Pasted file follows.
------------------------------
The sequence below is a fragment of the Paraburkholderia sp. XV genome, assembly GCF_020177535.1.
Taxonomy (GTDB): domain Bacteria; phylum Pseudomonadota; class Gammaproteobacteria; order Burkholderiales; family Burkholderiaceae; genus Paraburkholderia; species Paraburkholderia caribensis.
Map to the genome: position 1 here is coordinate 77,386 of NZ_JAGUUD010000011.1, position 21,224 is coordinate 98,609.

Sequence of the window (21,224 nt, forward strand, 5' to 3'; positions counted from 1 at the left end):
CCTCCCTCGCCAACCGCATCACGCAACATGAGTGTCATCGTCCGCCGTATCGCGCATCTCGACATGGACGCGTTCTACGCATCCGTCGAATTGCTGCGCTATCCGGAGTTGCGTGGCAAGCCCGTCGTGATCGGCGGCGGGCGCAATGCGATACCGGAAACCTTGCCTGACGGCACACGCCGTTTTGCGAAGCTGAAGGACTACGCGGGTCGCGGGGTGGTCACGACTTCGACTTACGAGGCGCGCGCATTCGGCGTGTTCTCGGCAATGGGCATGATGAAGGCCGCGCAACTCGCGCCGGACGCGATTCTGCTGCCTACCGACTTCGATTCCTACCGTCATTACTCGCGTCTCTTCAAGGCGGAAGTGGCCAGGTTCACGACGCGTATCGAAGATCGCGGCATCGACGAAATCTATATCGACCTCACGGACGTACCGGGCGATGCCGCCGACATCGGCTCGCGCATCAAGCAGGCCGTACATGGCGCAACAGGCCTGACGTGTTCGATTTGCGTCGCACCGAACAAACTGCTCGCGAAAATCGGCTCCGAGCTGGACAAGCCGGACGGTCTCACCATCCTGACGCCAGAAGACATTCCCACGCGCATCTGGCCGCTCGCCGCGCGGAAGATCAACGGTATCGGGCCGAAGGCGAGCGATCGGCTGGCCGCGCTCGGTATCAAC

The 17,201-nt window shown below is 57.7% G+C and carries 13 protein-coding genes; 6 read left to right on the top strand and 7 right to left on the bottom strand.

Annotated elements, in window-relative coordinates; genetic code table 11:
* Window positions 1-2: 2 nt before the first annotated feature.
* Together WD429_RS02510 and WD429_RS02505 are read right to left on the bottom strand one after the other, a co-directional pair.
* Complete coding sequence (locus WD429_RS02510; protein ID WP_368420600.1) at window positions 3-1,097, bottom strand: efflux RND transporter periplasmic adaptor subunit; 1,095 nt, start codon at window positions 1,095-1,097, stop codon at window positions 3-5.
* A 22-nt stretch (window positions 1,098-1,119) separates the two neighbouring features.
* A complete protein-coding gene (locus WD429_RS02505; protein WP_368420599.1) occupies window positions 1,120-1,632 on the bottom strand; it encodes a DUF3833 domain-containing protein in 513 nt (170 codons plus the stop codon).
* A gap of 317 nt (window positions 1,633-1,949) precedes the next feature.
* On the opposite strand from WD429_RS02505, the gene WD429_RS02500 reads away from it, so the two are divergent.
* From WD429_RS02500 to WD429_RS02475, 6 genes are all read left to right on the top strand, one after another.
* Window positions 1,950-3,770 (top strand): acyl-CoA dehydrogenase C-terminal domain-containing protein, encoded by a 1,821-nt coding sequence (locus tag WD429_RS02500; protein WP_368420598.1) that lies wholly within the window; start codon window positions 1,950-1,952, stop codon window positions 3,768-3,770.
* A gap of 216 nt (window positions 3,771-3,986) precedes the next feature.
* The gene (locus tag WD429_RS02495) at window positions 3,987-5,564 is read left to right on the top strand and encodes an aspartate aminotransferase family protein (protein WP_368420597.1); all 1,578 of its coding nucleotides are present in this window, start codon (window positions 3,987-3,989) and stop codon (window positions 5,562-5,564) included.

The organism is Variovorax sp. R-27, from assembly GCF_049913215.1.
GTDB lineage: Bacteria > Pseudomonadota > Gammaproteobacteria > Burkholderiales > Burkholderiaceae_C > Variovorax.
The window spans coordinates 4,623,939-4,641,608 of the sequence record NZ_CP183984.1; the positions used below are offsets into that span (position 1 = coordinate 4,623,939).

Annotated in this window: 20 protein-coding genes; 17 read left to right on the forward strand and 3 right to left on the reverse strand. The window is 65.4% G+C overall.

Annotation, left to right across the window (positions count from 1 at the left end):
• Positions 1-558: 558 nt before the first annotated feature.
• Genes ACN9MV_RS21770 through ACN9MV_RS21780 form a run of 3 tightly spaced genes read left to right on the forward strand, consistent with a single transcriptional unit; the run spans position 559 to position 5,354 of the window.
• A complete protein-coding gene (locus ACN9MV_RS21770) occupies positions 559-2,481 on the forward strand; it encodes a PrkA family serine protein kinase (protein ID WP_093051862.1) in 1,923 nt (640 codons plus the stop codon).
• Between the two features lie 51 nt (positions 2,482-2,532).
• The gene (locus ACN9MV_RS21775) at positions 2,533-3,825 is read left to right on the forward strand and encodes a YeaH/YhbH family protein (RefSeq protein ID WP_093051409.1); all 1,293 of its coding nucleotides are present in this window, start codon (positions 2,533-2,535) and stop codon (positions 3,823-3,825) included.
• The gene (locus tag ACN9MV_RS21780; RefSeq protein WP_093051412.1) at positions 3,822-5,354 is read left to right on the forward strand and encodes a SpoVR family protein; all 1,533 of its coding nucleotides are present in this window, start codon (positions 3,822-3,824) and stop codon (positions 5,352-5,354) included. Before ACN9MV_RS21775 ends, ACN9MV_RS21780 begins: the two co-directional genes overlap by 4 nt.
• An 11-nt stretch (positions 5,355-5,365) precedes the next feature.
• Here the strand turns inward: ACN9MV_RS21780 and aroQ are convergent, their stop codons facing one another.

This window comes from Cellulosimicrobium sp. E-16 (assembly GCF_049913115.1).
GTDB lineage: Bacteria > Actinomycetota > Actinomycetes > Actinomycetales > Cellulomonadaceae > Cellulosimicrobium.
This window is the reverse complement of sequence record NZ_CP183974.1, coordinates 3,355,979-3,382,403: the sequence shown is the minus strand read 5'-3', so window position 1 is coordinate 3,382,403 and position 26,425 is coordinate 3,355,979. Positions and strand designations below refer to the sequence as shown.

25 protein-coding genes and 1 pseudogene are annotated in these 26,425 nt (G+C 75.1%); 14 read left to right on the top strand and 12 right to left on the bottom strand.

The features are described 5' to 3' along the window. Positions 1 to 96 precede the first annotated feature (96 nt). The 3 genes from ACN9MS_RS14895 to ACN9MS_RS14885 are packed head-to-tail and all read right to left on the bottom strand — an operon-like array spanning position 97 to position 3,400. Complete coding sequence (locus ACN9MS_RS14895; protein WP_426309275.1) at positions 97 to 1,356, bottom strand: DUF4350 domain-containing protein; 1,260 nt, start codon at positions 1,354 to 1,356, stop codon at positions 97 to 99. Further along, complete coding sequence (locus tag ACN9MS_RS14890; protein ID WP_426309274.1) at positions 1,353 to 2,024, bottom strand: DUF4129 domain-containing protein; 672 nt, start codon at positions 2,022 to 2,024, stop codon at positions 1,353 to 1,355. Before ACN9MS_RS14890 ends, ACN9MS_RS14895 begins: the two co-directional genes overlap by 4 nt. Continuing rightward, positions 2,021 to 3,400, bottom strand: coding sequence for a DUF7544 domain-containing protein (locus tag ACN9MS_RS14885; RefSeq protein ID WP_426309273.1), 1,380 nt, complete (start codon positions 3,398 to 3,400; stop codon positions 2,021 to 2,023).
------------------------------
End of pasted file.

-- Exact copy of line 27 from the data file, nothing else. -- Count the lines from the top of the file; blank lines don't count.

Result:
• Between the two features lie 51 nt (positions 2,482-2,532).